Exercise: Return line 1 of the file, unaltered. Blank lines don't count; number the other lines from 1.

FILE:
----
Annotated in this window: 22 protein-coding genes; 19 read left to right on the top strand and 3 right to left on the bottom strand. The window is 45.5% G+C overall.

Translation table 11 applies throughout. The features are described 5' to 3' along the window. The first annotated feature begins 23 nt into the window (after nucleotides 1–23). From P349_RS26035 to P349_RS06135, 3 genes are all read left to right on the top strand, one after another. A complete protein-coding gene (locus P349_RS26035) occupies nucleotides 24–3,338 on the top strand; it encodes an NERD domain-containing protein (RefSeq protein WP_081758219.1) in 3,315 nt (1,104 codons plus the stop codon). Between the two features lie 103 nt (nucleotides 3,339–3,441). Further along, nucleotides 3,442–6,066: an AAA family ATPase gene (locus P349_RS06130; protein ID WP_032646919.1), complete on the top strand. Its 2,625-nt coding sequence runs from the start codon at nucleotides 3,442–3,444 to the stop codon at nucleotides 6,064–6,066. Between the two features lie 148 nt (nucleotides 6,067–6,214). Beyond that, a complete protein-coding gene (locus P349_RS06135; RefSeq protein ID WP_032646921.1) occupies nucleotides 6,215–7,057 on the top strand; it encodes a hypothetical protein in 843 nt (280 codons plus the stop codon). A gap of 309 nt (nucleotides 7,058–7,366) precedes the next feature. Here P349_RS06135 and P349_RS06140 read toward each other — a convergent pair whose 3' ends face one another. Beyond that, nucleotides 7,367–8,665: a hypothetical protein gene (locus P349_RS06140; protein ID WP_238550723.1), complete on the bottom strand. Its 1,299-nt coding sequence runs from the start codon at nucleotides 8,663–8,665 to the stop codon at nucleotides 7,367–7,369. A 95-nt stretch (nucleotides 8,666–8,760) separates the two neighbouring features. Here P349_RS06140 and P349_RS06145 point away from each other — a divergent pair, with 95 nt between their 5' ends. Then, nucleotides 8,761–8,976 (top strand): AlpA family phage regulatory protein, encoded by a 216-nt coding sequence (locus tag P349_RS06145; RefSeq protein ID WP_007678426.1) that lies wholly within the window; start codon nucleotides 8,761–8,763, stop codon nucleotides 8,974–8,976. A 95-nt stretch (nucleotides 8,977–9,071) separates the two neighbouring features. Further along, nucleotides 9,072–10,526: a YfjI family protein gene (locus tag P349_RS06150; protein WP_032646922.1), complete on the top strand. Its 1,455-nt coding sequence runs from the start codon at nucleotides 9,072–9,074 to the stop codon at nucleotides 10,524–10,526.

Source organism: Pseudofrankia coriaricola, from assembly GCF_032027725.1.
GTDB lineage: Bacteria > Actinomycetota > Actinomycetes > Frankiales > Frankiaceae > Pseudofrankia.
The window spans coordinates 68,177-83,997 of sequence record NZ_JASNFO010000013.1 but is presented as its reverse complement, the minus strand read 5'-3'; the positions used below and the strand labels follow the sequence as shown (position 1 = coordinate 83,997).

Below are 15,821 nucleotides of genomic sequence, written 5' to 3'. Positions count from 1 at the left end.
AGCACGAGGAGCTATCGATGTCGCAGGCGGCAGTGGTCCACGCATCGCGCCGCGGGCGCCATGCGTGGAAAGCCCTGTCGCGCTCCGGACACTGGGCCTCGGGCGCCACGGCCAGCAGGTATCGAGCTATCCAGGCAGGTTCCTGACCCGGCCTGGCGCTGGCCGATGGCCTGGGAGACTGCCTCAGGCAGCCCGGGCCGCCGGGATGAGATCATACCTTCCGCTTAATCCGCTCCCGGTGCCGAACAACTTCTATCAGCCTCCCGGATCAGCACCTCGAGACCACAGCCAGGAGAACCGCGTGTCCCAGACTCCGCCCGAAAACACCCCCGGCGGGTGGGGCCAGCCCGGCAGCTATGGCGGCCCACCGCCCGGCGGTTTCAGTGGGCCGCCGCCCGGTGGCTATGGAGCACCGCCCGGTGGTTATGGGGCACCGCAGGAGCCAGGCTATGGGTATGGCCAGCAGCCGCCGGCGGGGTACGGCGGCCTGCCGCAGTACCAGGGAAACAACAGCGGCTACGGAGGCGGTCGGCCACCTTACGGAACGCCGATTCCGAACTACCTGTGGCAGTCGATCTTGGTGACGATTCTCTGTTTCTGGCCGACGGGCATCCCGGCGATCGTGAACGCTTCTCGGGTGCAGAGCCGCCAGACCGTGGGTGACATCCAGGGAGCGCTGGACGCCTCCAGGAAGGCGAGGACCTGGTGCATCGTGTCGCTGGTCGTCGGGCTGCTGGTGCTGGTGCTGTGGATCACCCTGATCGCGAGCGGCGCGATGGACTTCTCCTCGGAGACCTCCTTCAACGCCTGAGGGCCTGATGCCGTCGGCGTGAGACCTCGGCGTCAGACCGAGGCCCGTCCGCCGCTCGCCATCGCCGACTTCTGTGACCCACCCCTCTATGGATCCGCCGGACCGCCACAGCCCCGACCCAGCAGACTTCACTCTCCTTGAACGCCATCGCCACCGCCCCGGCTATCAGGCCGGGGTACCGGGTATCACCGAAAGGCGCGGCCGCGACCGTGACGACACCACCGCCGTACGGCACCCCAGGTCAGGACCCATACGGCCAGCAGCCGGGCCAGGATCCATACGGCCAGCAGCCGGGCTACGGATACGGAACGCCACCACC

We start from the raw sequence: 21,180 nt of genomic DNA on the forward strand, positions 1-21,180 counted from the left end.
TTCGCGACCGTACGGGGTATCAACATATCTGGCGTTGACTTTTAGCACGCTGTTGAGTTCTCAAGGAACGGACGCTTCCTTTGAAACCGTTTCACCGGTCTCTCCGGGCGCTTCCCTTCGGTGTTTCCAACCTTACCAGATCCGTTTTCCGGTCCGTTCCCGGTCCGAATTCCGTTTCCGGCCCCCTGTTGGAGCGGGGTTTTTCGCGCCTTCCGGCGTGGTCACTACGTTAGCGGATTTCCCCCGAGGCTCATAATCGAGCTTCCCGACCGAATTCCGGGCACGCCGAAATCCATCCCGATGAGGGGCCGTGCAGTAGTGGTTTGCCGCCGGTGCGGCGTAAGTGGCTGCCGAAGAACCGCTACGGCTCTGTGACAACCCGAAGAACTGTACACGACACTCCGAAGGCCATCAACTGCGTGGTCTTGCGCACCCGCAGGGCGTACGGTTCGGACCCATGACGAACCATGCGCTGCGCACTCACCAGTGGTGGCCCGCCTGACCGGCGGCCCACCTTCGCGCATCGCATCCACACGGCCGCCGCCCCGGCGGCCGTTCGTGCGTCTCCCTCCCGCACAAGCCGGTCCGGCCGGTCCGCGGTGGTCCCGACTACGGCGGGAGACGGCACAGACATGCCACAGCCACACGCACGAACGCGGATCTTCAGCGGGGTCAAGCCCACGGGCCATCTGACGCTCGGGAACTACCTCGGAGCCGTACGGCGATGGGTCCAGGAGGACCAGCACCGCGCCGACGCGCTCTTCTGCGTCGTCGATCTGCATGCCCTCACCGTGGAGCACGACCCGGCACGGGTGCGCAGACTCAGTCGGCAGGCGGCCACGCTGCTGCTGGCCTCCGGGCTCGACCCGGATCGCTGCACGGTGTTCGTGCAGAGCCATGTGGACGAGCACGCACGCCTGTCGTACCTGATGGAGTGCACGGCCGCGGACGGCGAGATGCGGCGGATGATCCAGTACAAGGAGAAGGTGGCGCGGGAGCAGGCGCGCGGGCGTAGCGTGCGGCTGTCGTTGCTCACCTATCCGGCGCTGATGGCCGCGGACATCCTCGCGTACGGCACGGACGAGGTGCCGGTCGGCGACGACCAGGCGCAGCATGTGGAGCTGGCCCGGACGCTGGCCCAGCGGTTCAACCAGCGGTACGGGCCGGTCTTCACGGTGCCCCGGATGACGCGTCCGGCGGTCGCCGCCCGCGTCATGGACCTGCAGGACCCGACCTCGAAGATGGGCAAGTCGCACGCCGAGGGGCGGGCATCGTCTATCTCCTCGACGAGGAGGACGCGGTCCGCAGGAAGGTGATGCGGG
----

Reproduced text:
Annotated in this window: 22 protein-coding genes; 19 read left to right on the top strand and 3 right to left on the bottom strand. The window is 45.5% G+C overall.